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Silymarin nanoparticle prevents paracetamol-induced hepatotoxicity

Authors Das S, Roy P, Ghosh Auddy R, Mukherjee A

Published 22 June 2011 Volume 2011:6 Pages 1291—1301


Review by Single anonymous peer review

Peer reviewer comments 4

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Suvadra Das, Partha Roy, Runa Ghosh Auddy, Arup Mukherjee
Department of Chemical Technology, University of Calcutta, Kolkata, West Bengal, India

Abstract: Silymarin (Sm) is a polyphenolic component extracted from Silybum marianum. It is an antioxidant, traditionally used as an immunostimulant, hepatoprotectant, and dietary supplement. Relatively recently, Sm has proved to be a valuable chemopreventive and a useful antineoplastic agent. Medical success for Sm is, however, constrained by very low aqueous solubility and associated biopharmaceutical limitations. Sm flavonolignans are also susceptible to ion-catalyzed degradation in the gut. Proven antihepatotoxic activity of Sm cannot therefore be fully exploited in acute chemical poisoning conditions like that in paracetamol overdose. Moreover, a synchronous delivery that is required for hepatic regeneration is difficult to achieve by itself. This work is meant to circumvent the inherent limitations of Sm through the use of nanotechnology. Sm nanoparticles (Smnps) were prepared by nanoprecipitation in polyvinyl alcohol stabilized Eudragit RS100® polymer (Rohm Pharma GmbH, Darmstadt, Germany). Process parameter optimization provided 67.39% entrapment efficiency and a Gaussian particle distribution of average size 120.37 nm. Sm release from the nanoparticles was considerably sustained for all formulations. Smnps were strongly protective against hepatic damage when tested in a paracetamol overdose hepatotoxicity model. Nanoparticles recorded no animal death even when administered after an established paracetamol-induced hepatic necrosis. Preventing progress of paracetamol hepatic damage was traced for an efficient glutathione regeneration to a level of 11.3 µmol/g in hepatic tissue due to Smnps.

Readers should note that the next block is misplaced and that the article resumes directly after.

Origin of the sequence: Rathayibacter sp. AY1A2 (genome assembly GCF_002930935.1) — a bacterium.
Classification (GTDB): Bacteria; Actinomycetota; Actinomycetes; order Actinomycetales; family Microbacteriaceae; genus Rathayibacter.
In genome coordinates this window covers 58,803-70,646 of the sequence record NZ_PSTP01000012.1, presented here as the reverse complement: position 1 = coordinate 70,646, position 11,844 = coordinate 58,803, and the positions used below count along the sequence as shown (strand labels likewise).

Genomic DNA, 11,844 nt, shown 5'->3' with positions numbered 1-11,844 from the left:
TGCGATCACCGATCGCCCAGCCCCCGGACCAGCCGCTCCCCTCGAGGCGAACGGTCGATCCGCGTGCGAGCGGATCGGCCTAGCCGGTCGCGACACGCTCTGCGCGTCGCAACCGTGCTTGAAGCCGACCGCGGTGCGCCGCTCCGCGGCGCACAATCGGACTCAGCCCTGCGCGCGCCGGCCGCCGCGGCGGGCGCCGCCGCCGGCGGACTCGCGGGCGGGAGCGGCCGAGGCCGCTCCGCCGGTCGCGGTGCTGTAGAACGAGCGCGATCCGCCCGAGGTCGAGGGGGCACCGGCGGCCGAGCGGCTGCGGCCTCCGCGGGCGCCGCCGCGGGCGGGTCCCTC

Keywords: silymarin, paracetamol, nanoparticle, glutathione, mouse hepatotoxicity

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